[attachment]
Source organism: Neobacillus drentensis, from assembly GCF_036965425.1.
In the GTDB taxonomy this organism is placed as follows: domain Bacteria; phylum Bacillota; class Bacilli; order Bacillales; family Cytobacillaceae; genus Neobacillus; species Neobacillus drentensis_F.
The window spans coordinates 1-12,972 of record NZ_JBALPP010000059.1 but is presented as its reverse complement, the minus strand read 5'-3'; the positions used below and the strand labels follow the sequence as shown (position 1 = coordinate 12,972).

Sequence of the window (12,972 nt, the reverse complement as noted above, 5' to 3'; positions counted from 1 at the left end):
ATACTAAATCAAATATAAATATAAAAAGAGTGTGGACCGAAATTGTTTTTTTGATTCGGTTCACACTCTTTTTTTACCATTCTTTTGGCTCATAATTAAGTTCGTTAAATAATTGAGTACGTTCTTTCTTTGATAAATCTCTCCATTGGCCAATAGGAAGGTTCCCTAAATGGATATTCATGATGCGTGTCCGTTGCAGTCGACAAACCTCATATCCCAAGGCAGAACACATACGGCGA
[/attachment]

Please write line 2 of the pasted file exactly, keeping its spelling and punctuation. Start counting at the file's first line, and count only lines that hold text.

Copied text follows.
In the GTDB taxonomy this organism is placed as follows: domain Bacteria; phylum Bacillota; class Bacilli; order Bacillales; family Cytobacillaceae; genus Neobacillus; species Neobacillus drentensis_F.